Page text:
Remember those Bajaj Pulsar Advertisements that boasted of the company’s new twin-spark technology named DTS-i? Well, this particular DTSi technology has taken the world by storm, as various manufacturers have now started coming with all-new bikes featuring multiple spark plugs in their engines. But what is this craze all about?
Well, we at DriveStreak give you an insight about what this new ‘revolutionary’ technology is, and whether or not you should have it in your motorcycle.
And in order to understand what we are talking about, let us phrase down the entire article into a set of questions:
What are Spark Plugs used for?
Every gasoline-run automobile on this planet needs a source of ignition that burns the fuel when it enters the combustion chamber. In modern-day Internal Combustion Engines, this role of supply of ignition is handled by electronically actuated spark plugs. In simple terms, Spark Plugs are engineered to develop a spark when triggered by an electronic signal, thus igniting the available fuel in the cylinder.
What is the problem in using a single spark plug?
To optimize power delivery and fuel economy, it is essential that every drop that enters a cylinder is burnt completely before the next combustion cycle is executed. But perfect combustion is a myth, as no engine in the world can achieve it due to the presence of a wide range of losses present in the combustion chamber and the overall geometry of the internal combustion engine. With an engine that has a single spark plug per cylinder, the incomplete combustion of fuel gets even more pronounced, thus limiting power delivery as well as negatively affecting the fuel economy.
How can multiple spark plugs overcome this limitation?
Bajaj was the first motorcycle manufacturer in India who introduced a bike with multiple (two) spark plugs. This new innovation was termed as the DTSi technology, which was an abbreviation for Digital Twin Spark ignition. Bajaj engineers managed to locate an additional spark plug in the cylinder, which minimized the area where a drop of fuel can be left un-burnt. Through this DTSi engine, they engineered a technology that allowed more fuel to burn in a relatively smaller combustion cycle. This not only helped the bikes be more efficient, it also optimized power output and emissions.
Does presence of DTSi technology mean more power?
Not really! Yes you read that right. We know we have been appreciating DTSi engines ever since the article started, but it is essential to burst a myth bubble that has been imbibed into customers’ minds through aggressive advertising by manufacturers. It is not essentially the case that a DTSi engine (or a multiple spark engine) will produce more power than one with a single spark plug. As a matter of fact, the KTM Duke 200 produces more power than the Bajaj Pulsar 200NS, despite the fact that the former has a single spark plug while the latter gets three. Power output is an amalgamation of various factors, including fuel injection, compression ratios, and engine displacement. But it doesn’t really depend on the number of spark plugs used.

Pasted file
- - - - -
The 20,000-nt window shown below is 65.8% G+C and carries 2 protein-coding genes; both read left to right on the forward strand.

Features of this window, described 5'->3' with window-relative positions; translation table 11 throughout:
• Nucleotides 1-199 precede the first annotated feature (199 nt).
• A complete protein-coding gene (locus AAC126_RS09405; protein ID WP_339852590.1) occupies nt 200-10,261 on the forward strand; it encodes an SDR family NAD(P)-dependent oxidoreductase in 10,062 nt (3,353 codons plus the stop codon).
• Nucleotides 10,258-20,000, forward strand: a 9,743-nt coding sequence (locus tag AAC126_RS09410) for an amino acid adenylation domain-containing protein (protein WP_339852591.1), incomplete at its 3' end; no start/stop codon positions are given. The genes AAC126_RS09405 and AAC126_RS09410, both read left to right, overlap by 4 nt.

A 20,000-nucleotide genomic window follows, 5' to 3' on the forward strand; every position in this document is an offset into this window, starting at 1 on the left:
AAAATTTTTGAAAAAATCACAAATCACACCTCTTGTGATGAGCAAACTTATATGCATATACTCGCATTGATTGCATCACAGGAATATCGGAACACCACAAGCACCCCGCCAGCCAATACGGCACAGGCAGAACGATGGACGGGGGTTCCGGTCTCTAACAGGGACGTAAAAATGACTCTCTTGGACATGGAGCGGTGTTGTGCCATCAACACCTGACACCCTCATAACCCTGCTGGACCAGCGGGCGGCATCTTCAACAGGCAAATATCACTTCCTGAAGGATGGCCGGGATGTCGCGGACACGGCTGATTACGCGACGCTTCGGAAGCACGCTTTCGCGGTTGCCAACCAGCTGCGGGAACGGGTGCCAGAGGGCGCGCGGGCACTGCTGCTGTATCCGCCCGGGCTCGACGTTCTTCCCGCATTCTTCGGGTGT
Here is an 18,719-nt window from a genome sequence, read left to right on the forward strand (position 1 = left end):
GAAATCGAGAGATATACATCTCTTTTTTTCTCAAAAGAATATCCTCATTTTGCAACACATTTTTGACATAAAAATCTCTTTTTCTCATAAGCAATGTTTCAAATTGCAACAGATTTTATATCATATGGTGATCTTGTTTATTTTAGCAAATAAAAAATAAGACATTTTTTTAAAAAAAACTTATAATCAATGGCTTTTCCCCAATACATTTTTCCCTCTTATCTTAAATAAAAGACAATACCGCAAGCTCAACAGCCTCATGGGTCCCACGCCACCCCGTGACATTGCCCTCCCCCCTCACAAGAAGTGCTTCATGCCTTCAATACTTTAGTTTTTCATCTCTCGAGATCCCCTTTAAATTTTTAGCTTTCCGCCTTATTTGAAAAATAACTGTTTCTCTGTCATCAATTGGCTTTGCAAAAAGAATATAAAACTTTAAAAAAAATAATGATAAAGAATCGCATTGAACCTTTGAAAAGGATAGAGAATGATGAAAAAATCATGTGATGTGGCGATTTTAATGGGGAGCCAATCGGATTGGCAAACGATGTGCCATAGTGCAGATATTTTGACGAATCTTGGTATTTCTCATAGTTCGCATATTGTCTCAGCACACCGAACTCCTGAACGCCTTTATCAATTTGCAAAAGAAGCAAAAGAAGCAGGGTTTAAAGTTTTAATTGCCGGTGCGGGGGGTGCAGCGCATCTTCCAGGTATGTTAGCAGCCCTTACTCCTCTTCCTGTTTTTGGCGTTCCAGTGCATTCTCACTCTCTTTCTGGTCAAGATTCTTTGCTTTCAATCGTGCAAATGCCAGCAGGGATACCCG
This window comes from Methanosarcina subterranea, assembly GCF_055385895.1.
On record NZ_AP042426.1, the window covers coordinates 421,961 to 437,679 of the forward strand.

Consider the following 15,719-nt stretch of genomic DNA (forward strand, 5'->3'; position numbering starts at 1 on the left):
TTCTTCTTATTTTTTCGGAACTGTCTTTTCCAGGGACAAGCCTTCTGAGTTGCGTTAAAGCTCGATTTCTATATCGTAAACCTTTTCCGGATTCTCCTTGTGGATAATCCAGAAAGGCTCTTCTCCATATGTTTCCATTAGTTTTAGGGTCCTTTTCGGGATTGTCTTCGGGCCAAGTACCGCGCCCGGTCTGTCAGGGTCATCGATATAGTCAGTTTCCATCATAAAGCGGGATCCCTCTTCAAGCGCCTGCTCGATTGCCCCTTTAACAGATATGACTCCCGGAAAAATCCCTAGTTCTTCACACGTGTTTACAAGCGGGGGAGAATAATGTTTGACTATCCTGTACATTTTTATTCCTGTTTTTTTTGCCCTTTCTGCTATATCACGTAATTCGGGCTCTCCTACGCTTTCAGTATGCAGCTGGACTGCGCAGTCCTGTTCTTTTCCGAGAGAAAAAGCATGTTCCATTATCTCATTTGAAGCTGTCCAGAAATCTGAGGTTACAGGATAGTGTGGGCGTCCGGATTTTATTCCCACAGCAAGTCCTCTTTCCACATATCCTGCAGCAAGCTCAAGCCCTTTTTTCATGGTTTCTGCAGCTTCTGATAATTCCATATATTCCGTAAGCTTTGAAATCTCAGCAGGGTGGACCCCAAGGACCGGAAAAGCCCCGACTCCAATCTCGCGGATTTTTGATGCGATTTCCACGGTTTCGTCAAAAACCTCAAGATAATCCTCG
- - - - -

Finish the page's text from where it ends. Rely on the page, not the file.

And now the conclusion comes down to the basic question: should your bike have multiple spark plugs or not? This question has a very, very simple answer to it. If your bike has a large capacity mill, of more than 400 cc, it is best to have multiple spark plugs as a single unit won’t be able to ignite fuel in a relatively larger cylinder. On the other hand, for 100 cc commuter bikes, multiple spark plugs don’t really make a difference as the smaller cylinder can easily be covered by a single plug. Moreover, one more hole in a small engine head to house the spark plug would enhance stress on the engine’s wall. Hence, it can be a disadvantage rather than an advantage to have DTSi technology in small capacity commuter bikes.
Hope we have helped you understand everything about DTSi engine and multiple spark plug technology. Feel free to shoot any questions in the comment section if you have any doubts, and we will be more than happy to serve you.
Get more stuff like this
in your inbox
Subscribe to our mailing list and get interesting stuff and updates to your email inbox.
Thank you for subscribing.
Something went wrong.